We did it! Cordaid, Parivartan Patra and the villagers of Itpare constructed a huge 12 thousand liters hazard proof ferro-cement water tank, right on the steep slope of a mountain in Nepal. 42 Dalit households now have access to water again. It makes all the difference in the world, as last year’s earthquakes destroyed water sources in Itpare, just like in many other parts of the country.
The water tank is part of the disaster risk resilience activities Cordaid and partner Parivartan Patra started after the two mega-earthquakes of April 25th and May 17th last year in close collaboration with local communities in Rasuwa district.
After the earthquakes and landslides water sources simply disappeared, completely disrupting people’s households, as well as agriculture and livestock activities, causing food insecurity and malnutrition.
“Nothing is as important as water. Now we are getting water thanks to this tank and our drinking water problem has been solved.”
Murali Nepali from the Dalit community in Itpare
Cordaid and Parivartan Patra constantly worked with villagers to rehabilitate water sources, provided drinking and irrigation water to affected families and worked together with villagers to prevent water-borne diseases.
Reshaping the water system
Together with the villagers of ltpare we completely reshaped the water system, creating or rehabilitating 5 public drinking water facilities and a new water management system for kitchen gardening.
Construction site of the ferro-cement tank.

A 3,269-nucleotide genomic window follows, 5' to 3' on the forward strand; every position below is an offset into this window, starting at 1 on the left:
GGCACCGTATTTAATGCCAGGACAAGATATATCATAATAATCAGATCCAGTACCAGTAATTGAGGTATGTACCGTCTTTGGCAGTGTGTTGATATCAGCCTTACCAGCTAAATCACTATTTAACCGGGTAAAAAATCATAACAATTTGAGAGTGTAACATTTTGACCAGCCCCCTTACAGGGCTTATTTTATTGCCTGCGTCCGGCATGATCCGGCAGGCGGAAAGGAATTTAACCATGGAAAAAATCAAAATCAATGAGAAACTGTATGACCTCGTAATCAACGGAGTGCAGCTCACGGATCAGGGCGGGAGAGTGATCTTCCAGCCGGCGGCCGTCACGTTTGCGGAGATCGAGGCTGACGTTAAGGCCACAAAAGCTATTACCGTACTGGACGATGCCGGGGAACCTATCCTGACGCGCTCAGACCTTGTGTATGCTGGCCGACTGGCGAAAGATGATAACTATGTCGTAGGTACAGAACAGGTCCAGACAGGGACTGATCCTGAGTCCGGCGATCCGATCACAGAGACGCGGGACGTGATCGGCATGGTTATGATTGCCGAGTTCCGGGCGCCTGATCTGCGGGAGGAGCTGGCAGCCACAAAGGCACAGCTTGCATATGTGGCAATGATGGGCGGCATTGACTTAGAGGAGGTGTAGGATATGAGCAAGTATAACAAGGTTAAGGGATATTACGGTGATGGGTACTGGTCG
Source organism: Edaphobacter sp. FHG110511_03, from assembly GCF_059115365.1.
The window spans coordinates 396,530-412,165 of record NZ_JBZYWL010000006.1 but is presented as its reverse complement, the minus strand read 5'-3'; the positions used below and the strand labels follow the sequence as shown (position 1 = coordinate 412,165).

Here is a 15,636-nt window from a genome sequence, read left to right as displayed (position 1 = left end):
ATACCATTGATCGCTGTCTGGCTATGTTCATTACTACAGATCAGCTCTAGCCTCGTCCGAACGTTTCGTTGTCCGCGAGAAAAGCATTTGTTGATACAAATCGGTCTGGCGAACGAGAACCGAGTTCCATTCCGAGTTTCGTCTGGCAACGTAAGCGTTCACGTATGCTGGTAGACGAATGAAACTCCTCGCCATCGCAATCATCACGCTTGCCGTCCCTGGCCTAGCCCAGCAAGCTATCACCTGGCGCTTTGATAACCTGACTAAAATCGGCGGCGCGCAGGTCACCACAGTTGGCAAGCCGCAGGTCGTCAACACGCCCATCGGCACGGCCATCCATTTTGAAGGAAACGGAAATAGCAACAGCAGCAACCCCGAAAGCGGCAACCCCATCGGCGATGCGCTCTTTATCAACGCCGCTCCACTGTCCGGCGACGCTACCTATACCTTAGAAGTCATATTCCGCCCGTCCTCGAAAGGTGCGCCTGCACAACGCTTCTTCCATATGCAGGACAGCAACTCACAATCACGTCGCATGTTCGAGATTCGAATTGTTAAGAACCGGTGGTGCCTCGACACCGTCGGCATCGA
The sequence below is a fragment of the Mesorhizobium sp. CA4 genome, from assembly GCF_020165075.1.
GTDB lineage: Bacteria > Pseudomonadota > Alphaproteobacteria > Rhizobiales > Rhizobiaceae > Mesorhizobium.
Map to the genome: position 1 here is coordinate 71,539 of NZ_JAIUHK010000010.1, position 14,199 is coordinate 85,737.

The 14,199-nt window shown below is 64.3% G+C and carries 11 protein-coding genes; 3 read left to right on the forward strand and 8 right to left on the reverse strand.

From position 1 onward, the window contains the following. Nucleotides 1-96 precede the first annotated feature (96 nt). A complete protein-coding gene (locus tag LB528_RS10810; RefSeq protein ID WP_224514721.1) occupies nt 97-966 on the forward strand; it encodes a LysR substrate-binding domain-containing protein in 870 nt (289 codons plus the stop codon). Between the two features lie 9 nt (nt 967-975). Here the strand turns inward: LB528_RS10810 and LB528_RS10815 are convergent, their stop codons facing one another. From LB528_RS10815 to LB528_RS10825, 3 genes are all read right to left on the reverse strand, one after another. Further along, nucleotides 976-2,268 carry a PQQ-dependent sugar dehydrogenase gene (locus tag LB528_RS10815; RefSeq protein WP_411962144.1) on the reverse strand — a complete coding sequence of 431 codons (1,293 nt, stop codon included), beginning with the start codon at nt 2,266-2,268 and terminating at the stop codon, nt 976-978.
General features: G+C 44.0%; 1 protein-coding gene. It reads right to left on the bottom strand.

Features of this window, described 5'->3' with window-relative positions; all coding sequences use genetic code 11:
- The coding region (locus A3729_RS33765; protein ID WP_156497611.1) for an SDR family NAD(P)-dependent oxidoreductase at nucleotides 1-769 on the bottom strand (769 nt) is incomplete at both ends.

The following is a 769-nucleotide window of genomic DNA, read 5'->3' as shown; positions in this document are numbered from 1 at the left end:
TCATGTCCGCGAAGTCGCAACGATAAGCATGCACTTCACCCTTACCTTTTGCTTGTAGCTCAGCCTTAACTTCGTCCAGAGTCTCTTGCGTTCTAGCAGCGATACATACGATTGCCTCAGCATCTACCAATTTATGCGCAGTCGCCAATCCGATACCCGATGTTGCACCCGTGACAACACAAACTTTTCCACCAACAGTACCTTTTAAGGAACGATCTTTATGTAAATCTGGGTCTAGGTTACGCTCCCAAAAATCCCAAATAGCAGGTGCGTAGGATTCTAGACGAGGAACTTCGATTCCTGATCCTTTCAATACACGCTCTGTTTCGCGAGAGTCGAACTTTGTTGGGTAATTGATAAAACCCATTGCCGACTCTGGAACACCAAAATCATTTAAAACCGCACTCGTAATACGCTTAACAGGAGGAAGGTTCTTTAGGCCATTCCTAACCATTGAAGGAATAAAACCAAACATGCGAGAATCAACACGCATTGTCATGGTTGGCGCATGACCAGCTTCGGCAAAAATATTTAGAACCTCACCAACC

But the biggest feat in Itpare – 1500 meters above sea level – must be the new 12 thousand ferro-cement water reserve tank. The old cement tank was destroyed last year. The new one not only re-uses waste water and serves the whole community. It’s also built in a durable, hazard proof way.
For the technical nerds among you, here are some of its features:
- As for the exact site, we had limited options but ensured that the tank is located on the interior side of the mountain slope, which is less prone to landslides;
- We used dry stone masonry and a so-called Gabion wall to protect the tank structure against flash flooding during the monsoon; a crossing anchor block prevents the inlet pipe above stream from being swept away by possible landslides;
- The valve box next to the tank is ergonomic and has a manhole opening for operation and maintenance;
- Water pipes were buried in the earth: 0.9 meters in agricultural land, 0.6 meters in non-ploughing land and 0.3 meters in hard rocky soil;
- Barbed wire fencing protects the construction against unauthorized personnel, herd grazing or farming;
- And finally, regular water quality tests are part of the water safety plan which is carried out by the water user committee.
Murali Nepali (58) from the Dalit community in Itpare and member of the Water user Committee, puts it like this: “Nothing is as important as water. Now we are getting water thanks to this tank and our drinking water problem has been solved. I have no words to show our gratitude, except for: Dhanyabad!”